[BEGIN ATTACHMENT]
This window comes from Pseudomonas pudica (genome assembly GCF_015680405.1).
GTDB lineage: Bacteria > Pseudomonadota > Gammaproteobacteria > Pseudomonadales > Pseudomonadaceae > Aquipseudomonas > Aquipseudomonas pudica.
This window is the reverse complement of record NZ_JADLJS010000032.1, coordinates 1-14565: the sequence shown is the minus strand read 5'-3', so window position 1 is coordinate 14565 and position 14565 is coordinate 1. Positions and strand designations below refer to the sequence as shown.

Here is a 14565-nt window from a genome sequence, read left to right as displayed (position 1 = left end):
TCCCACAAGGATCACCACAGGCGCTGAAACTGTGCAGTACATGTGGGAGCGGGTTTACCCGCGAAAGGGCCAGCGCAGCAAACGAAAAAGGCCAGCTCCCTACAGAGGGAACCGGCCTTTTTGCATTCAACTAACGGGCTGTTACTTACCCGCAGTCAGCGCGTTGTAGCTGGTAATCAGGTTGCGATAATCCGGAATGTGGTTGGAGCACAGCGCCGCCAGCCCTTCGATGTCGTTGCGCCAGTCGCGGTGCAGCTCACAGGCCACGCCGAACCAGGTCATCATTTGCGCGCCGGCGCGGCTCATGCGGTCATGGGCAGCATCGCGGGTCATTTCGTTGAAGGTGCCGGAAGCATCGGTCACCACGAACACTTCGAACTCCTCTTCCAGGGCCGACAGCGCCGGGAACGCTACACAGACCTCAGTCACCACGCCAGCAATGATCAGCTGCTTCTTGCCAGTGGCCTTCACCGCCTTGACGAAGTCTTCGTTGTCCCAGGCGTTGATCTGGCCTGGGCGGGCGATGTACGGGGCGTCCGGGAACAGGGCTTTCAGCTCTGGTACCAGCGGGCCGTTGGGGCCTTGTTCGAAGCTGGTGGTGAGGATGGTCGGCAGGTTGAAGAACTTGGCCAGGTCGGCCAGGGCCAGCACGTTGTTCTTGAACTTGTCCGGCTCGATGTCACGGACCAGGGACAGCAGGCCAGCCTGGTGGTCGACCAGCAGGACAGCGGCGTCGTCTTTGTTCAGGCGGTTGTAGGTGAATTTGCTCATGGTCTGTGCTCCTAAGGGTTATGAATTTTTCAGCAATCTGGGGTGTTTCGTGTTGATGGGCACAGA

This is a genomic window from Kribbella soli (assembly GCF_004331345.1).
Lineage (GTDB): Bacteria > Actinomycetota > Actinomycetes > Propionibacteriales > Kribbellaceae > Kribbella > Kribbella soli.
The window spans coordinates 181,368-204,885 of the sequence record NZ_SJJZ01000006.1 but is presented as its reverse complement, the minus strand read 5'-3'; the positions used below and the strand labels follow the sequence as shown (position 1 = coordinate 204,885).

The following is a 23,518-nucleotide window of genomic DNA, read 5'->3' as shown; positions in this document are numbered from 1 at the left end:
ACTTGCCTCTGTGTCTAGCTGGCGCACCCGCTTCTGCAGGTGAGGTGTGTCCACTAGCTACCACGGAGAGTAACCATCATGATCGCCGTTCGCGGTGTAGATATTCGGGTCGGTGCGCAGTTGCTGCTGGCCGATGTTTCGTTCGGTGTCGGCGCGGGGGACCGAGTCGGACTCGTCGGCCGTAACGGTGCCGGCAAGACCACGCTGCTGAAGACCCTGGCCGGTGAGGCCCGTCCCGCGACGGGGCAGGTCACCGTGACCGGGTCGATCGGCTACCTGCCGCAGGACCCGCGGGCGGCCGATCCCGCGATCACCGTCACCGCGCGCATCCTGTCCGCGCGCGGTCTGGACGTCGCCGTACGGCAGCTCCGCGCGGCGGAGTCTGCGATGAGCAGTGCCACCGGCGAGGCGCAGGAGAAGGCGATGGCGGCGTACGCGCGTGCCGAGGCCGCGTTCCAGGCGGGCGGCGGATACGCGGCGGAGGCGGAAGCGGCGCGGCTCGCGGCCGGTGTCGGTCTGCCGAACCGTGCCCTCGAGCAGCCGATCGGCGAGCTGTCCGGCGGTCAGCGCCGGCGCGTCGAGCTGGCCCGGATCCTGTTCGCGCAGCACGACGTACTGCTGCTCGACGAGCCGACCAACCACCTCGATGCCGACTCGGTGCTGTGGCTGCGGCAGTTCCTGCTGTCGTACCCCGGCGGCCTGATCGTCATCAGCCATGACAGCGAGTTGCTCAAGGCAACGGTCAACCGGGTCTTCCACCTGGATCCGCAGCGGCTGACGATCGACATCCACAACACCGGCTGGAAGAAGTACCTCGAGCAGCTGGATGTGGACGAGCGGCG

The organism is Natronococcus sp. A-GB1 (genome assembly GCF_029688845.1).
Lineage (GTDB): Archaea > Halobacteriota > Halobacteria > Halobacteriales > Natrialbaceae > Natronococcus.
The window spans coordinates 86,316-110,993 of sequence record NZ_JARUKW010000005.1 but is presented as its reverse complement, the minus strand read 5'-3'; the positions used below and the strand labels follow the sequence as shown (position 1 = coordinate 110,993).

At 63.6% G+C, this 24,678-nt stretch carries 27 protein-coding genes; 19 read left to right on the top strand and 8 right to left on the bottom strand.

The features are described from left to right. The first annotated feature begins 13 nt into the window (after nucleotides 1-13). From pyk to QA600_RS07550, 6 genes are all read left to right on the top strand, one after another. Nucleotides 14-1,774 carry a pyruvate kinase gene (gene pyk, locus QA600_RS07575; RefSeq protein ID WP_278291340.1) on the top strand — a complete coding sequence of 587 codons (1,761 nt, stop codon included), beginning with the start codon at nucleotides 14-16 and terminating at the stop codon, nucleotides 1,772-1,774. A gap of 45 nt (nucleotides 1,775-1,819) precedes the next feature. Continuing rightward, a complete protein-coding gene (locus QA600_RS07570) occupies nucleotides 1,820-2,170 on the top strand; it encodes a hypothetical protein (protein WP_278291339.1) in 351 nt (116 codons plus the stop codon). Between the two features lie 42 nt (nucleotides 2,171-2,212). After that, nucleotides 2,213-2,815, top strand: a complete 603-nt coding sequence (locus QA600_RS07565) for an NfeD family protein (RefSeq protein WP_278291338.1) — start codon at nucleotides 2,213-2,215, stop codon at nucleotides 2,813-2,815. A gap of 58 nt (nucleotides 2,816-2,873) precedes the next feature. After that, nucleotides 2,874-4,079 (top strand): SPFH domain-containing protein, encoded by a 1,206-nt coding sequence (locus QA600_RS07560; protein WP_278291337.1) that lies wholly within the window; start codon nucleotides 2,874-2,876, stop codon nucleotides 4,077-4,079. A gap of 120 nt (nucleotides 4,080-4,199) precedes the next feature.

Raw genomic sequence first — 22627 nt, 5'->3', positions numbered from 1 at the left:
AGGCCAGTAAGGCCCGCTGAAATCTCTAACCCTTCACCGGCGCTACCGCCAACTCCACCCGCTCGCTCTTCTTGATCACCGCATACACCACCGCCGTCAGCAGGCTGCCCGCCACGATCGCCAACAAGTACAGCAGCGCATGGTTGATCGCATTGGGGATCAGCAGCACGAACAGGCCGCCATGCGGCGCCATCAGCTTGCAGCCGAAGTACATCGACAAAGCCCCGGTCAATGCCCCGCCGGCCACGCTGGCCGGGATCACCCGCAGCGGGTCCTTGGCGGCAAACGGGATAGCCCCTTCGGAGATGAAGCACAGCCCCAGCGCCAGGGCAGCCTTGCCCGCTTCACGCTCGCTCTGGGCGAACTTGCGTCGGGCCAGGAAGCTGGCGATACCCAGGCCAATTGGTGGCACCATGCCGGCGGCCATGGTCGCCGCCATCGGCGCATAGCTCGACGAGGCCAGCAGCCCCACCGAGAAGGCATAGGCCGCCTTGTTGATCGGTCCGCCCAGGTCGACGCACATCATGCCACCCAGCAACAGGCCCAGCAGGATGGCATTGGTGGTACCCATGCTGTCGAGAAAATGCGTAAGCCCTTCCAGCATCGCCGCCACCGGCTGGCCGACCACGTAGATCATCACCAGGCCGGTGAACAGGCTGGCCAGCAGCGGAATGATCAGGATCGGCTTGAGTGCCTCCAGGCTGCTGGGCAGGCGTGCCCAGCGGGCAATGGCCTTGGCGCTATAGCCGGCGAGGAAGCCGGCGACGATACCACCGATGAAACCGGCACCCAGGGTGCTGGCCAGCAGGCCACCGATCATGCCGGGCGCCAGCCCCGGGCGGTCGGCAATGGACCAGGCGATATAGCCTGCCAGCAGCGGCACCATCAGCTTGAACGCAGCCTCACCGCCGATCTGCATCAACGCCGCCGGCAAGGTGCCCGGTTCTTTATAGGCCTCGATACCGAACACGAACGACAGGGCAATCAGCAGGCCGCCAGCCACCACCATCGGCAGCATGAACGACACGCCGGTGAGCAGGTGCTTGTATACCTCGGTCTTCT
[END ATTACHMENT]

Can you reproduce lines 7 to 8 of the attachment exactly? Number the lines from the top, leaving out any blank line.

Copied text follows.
Lineage (GTDB): Bacteria > Actinomycetota > Actinomycetes > Propionibacteriales > Kribbellaceae > Kribbella > Kribbella soli.
The window spans coordinates 181,368-204,885 of the sequence record NZ_SJJZ01000006.1 but is presented as its reverse complement, the minus strand read 5'-3'; the positions used below and the strand labels follow the sequence as shown (position 1 = coordinate 204,885).